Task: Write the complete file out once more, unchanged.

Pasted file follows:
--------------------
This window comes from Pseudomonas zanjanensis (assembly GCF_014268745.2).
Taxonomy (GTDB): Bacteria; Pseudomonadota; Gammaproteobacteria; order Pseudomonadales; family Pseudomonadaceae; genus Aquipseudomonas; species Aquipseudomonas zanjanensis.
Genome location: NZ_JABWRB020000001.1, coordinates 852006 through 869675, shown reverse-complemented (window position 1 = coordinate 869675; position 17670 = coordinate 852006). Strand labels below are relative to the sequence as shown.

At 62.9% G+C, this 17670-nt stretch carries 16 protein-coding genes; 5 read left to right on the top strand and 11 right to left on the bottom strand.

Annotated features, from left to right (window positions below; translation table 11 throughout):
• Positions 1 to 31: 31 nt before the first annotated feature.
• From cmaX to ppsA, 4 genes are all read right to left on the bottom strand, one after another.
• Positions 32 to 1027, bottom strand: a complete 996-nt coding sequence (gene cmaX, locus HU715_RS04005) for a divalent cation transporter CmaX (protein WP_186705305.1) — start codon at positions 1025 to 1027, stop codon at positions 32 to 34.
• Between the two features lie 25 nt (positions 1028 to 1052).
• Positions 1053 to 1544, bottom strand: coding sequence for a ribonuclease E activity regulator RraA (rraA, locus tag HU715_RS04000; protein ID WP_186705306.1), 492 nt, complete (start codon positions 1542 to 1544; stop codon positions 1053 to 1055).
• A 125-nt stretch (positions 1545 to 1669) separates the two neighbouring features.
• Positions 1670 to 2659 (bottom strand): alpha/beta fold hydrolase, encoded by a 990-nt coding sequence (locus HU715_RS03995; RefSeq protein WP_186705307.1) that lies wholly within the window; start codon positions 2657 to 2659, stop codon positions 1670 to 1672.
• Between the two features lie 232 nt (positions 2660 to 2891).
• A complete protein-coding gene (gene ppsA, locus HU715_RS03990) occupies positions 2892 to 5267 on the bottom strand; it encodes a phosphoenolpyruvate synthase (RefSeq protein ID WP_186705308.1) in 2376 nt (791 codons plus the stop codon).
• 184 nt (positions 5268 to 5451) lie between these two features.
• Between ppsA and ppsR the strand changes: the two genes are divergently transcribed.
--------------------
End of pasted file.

This window comes from Pseudomonas zanjanensis (assembly GCF_014268745.2).
Taxonomy (GTDB): Bacteria; Pseudomonadota; Gammaproteobacteria; order Pseudomonadales; family Pseudomonadaceae; genus Aquipseudomonas; species Aquipseudomonas zanjanensis.
Genome location: NZ_JABWRB020000001.1, coordinates 852006 through 869675, shown reverse-complemented (window position 1 = coordinate 869675; position 17670 = coordinate 852006). Strand labels below are relative to the sequence as shown.

At 62.9% G+C, this 17670-nt stretch carries 16 protein-coding genes; 5 read left to right on the top strand and 11 right to left on the bottom strand.

Annotated features, from left to right (window positions below; translation table 11 throughout):
• Positions 1 to 31: 31 nt before the first annotated feature.
• From cmaX to ppsA, 4 genes are all read right to left on the bottom strand, one after another.
• Positions 32 to 1027, bottom strand: a complete 996-nt coding sequence (gene cmaX, locus HU715_RS04005) for a divalent cation transporter CmaX (protein WP_186705305.1) — start codon at positions 1025 to 1027, stop codon at positions 32 to 34.
• Between the two features lie 25 nt (positions 1028 to 1052).
• Positions 1053 to 1544, bottom strand: coding sequence for a ribonuclease E activity regulator RraA (rraA, locus tag HU715_RS04000; protein ID WP_186705306.1), 492 nt, complete (start codon positions 1542 to 1544; stop codon positions 1053 to 1055).
• A 125-nt stretch (positions 1545 to 1669) separates the two neighbouring features.
• Positions 1670 to 2659 (bottom strand): alpha/beta fold hydrolase, encoded by a 990-nt coding sequence (locus HU715_RS03995; RefSeq protein WP_186705307.1) that lies wholly within the window; start codon positions 2657 to 2659, stop codon positions 1670 to 1672.
• Between the two features lie 232 nt (positions 2660 to 2891).
• A complete protein-coding gene (gene ppsA, locus HU715_RS03990) occupies positions 2892 to 5267 on the bottom strand; it encodes a phosphoenolpyruvate synthase (RefSeq protein ID WP_186705308.1) in 2376 nt (791 codons plus the stop codon).
• 184 nt (positions 5268 to 5451) lie between these two features.
• Between ppsA and ppsR the strand changes: the two genes are divergently transcribed.